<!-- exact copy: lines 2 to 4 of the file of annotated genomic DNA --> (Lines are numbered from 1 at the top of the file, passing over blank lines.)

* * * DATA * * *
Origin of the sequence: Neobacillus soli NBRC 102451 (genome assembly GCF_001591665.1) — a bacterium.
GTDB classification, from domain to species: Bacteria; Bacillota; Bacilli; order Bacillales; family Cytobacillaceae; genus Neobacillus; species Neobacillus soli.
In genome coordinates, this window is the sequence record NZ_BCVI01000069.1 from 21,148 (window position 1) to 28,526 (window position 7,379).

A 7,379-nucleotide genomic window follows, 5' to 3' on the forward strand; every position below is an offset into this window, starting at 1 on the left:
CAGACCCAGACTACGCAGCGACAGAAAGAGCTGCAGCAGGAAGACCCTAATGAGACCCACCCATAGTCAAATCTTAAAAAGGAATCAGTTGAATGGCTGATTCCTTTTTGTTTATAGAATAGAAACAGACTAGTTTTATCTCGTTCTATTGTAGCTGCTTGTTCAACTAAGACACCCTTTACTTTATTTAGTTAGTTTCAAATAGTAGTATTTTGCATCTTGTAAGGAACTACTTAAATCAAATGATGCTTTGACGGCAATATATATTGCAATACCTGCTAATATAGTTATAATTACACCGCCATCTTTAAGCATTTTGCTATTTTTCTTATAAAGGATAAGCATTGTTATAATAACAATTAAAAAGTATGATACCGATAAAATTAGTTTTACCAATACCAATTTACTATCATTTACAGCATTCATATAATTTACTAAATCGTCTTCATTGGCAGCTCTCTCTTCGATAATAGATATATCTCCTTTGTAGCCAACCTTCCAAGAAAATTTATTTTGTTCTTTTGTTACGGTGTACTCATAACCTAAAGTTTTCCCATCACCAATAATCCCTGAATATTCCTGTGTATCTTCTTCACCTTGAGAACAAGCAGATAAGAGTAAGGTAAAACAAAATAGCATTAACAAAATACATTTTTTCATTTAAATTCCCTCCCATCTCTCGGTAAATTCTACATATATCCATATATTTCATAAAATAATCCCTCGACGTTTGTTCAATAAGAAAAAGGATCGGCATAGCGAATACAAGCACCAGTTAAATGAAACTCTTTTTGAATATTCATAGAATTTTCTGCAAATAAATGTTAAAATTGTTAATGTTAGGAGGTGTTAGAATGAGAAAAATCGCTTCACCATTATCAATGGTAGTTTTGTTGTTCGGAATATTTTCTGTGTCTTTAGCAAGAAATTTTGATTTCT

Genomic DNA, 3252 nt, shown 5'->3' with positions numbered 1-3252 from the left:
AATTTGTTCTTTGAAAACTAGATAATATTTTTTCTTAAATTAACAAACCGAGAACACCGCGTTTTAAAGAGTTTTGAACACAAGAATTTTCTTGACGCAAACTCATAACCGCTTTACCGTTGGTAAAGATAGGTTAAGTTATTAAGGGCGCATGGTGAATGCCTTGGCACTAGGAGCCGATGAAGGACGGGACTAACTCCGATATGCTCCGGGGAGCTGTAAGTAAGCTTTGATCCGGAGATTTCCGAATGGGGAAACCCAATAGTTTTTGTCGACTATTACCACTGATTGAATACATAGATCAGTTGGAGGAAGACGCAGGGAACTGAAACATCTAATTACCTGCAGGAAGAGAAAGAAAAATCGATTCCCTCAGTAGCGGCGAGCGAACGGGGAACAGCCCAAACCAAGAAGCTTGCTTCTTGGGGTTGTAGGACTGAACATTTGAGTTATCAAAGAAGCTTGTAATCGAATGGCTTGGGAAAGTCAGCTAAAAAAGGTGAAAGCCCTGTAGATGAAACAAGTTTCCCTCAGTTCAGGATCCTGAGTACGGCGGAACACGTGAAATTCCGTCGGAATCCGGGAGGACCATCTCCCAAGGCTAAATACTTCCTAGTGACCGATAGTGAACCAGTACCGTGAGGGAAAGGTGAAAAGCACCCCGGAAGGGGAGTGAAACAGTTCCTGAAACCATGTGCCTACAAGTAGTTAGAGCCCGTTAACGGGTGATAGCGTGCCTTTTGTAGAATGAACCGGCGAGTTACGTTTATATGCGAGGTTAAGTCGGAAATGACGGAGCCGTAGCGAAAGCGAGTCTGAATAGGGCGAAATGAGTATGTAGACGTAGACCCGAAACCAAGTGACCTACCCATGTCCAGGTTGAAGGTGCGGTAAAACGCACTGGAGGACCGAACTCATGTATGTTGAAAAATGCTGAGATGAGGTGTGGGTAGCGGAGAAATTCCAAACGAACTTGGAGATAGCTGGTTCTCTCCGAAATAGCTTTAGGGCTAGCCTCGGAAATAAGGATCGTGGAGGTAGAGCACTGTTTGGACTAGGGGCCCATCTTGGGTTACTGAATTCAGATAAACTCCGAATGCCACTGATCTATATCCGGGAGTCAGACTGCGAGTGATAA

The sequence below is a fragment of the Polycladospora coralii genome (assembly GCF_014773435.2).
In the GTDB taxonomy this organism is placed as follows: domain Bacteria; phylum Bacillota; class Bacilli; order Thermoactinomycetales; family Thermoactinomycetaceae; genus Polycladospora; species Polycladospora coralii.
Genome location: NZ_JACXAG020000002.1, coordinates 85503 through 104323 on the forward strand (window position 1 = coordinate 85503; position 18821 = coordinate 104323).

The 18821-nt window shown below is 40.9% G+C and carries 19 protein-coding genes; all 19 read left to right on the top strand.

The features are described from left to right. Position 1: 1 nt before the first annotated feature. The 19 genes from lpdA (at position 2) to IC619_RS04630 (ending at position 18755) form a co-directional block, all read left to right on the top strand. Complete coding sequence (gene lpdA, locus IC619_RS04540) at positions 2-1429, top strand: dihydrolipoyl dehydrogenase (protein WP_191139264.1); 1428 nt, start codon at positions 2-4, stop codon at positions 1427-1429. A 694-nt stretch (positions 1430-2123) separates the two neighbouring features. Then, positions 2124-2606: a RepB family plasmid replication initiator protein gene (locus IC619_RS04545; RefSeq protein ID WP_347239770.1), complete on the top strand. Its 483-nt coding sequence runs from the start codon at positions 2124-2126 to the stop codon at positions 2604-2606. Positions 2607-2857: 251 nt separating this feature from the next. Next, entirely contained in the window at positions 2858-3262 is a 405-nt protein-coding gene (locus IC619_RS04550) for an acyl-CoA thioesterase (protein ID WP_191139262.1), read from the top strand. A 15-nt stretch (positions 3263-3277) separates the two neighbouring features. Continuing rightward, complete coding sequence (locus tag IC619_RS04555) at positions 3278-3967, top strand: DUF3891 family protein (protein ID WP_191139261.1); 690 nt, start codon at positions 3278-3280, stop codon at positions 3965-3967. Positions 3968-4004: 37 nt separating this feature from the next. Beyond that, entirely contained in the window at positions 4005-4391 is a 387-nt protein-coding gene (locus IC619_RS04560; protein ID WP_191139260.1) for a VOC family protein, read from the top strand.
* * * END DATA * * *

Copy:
GTDB classification, from domain to species: Bacteria; Bacillota; Bacilli; order Bacillales; family Cytobacillaceae; genus Neobacillus; species Neobacillus soli.
In genome coordinates, this window is the sequence record NZ_BCVI01000069.1 from 21,148 (window position 1) to 28,526 (window position 7,379).

A 7,379-nucleotide genomic window follows, 5' to 3' on the forward strand; every position below is an offset into this window, starting at 1 on the left: